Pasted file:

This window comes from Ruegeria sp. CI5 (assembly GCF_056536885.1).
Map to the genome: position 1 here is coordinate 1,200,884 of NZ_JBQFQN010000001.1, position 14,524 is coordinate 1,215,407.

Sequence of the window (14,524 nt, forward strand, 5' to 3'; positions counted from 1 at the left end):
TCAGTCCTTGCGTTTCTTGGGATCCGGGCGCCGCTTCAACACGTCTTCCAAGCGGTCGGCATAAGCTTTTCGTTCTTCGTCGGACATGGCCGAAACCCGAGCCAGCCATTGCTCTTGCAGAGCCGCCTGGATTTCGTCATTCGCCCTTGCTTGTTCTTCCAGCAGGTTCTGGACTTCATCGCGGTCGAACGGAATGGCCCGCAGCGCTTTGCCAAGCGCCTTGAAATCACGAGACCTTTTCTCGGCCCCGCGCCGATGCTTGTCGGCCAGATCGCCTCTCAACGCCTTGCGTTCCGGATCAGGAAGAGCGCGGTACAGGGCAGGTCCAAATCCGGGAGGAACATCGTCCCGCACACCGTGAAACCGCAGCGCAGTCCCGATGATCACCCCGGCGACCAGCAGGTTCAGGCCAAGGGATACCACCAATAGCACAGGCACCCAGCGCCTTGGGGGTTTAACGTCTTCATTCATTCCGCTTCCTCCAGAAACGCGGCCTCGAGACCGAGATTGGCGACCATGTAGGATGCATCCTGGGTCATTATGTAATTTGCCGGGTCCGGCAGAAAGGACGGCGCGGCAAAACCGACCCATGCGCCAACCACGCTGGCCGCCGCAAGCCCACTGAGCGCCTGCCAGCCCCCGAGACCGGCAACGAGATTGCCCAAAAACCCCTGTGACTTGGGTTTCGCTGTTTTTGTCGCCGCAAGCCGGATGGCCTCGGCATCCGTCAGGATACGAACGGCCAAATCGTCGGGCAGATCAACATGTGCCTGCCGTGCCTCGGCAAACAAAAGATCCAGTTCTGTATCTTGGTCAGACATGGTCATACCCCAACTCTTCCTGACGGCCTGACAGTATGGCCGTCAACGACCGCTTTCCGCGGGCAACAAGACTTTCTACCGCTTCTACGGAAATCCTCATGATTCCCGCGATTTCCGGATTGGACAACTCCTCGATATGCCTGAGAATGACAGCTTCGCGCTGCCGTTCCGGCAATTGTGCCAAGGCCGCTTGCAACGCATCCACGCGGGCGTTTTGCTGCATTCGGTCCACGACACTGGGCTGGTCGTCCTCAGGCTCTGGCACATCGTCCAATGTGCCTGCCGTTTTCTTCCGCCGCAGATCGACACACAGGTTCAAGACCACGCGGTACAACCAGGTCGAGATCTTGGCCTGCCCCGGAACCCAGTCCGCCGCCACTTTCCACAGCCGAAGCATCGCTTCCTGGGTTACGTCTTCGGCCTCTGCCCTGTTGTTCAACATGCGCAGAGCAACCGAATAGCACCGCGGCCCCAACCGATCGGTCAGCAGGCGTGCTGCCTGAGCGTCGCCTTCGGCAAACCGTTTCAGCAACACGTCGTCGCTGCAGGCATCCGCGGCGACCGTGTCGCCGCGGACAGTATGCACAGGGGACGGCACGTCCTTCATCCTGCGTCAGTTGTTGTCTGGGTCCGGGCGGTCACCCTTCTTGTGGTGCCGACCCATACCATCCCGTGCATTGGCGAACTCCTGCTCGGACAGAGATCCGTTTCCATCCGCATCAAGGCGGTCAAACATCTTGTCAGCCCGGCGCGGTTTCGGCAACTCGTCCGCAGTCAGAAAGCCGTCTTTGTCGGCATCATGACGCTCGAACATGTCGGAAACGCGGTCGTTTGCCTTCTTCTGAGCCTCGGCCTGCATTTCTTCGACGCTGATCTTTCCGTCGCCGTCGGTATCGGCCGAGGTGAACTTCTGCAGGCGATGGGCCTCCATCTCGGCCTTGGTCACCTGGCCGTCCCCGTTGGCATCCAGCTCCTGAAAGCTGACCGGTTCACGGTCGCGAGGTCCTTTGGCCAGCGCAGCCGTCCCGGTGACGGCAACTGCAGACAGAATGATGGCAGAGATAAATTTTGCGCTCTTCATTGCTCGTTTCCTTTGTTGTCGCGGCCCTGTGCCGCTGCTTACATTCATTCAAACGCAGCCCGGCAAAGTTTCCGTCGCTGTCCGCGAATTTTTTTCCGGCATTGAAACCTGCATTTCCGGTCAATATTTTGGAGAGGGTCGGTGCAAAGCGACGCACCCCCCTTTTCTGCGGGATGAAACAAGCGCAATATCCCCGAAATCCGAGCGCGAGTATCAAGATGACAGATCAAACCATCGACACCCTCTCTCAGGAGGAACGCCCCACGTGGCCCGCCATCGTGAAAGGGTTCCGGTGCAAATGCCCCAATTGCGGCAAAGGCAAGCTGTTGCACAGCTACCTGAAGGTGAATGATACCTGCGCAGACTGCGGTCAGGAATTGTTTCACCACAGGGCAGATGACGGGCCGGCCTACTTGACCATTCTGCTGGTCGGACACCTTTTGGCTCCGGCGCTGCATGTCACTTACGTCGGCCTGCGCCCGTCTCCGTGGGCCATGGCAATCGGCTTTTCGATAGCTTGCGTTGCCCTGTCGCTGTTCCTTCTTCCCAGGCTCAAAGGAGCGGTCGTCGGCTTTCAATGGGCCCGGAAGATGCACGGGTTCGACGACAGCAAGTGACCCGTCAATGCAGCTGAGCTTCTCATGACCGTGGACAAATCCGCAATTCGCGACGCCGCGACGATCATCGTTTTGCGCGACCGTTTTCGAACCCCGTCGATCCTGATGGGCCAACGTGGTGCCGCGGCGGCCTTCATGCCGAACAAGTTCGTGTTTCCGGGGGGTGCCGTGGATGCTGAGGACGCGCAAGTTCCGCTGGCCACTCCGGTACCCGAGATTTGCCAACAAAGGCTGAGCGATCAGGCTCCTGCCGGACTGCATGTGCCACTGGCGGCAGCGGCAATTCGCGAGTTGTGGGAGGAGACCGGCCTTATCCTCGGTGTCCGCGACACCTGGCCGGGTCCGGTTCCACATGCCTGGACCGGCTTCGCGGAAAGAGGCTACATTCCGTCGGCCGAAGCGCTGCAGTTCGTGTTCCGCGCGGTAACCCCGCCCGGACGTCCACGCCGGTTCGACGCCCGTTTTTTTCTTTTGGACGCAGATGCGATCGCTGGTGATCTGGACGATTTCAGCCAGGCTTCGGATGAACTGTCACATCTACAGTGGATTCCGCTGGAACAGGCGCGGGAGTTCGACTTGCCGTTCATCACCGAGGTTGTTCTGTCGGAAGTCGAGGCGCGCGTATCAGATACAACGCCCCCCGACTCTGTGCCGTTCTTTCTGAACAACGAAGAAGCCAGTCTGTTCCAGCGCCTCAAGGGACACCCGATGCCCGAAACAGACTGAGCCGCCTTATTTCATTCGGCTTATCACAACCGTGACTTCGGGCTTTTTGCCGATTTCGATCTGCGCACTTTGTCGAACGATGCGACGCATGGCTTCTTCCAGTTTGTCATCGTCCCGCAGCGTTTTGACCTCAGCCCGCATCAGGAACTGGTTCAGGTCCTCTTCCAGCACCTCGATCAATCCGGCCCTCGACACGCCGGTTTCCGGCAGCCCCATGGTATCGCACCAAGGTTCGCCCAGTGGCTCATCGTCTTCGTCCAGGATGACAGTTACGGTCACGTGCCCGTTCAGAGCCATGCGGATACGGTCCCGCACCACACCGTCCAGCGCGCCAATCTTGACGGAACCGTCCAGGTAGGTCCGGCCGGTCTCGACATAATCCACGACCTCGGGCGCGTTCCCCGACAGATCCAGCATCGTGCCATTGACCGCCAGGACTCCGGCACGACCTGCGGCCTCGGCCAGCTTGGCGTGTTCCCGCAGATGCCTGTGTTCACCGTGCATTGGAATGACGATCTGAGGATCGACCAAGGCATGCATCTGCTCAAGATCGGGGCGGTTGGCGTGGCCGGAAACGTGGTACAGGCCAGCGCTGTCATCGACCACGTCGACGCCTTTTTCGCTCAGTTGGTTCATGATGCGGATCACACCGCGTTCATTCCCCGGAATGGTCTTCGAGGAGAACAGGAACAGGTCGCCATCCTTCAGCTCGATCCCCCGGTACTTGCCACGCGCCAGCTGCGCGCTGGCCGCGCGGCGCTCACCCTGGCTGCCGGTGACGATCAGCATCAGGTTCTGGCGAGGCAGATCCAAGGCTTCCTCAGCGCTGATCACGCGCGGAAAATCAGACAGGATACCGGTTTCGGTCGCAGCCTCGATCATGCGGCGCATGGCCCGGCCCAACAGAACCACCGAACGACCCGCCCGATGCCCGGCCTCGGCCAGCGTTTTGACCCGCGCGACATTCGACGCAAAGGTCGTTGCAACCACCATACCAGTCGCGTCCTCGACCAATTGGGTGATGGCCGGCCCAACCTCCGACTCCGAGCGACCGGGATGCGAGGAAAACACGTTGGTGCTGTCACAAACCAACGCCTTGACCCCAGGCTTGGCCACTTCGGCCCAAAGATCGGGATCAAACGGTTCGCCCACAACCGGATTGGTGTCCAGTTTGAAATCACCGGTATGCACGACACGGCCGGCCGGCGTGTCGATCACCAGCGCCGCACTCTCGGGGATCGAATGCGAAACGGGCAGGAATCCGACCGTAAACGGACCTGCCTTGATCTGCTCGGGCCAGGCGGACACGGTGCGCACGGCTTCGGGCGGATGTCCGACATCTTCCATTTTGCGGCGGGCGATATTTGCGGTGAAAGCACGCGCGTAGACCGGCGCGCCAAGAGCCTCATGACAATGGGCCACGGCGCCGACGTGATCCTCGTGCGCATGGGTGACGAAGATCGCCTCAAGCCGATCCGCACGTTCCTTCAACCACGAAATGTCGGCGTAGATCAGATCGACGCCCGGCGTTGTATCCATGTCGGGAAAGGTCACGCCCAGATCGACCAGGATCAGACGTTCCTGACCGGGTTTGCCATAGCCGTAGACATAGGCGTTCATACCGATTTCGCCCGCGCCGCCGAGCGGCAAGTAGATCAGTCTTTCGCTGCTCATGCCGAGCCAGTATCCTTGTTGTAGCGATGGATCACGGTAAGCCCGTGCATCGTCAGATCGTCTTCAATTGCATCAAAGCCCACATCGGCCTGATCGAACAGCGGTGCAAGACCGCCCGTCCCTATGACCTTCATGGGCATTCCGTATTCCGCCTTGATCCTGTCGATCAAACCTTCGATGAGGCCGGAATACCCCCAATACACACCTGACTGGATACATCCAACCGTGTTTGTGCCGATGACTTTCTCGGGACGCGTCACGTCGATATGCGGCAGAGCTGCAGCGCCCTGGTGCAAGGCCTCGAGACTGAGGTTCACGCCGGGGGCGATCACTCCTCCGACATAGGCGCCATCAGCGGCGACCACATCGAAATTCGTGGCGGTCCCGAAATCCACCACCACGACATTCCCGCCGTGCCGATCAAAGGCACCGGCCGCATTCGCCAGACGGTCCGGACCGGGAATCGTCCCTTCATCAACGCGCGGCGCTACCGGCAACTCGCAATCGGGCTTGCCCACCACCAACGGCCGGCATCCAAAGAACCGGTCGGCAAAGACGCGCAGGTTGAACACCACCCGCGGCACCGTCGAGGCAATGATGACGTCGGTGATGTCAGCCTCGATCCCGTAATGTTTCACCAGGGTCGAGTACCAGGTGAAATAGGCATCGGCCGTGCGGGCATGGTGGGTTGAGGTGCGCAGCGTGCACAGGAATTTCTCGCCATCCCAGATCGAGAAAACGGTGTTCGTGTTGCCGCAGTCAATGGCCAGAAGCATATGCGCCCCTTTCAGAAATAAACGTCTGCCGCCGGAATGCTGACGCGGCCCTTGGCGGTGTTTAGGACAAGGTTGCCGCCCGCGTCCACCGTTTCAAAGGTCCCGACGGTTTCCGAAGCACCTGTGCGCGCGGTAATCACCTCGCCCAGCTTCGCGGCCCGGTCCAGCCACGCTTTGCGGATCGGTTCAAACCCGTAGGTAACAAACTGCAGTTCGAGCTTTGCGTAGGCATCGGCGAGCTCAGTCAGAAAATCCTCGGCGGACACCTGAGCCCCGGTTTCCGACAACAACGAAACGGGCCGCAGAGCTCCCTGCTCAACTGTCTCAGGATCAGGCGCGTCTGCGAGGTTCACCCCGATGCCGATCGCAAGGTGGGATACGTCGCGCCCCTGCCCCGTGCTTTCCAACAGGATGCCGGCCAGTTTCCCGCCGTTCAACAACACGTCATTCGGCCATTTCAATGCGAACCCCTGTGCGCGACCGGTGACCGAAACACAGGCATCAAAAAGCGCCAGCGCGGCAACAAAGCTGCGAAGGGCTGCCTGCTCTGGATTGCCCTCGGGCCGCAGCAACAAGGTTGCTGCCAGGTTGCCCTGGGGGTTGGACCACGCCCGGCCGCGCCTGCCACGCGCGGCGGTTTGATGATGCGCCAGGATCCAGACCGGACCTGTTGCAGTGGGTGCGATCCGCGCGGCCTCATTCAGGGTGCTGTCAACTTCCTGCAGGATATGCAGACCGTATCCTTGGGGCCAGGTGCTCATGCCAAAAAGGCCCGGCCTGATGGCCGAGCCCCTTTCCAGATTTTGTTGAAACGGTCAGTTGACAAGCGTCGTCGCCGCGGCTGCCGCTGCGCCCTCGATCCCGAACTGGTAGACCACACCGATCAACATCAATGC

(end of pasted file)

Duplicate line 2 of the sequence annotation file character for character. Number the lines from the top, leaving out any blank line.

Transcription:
Map to the genome: position 1 here is coordinate 1,200,884 of NZ_JBQFQN010000001.1, position 14,524 is coordinate 1,215,407.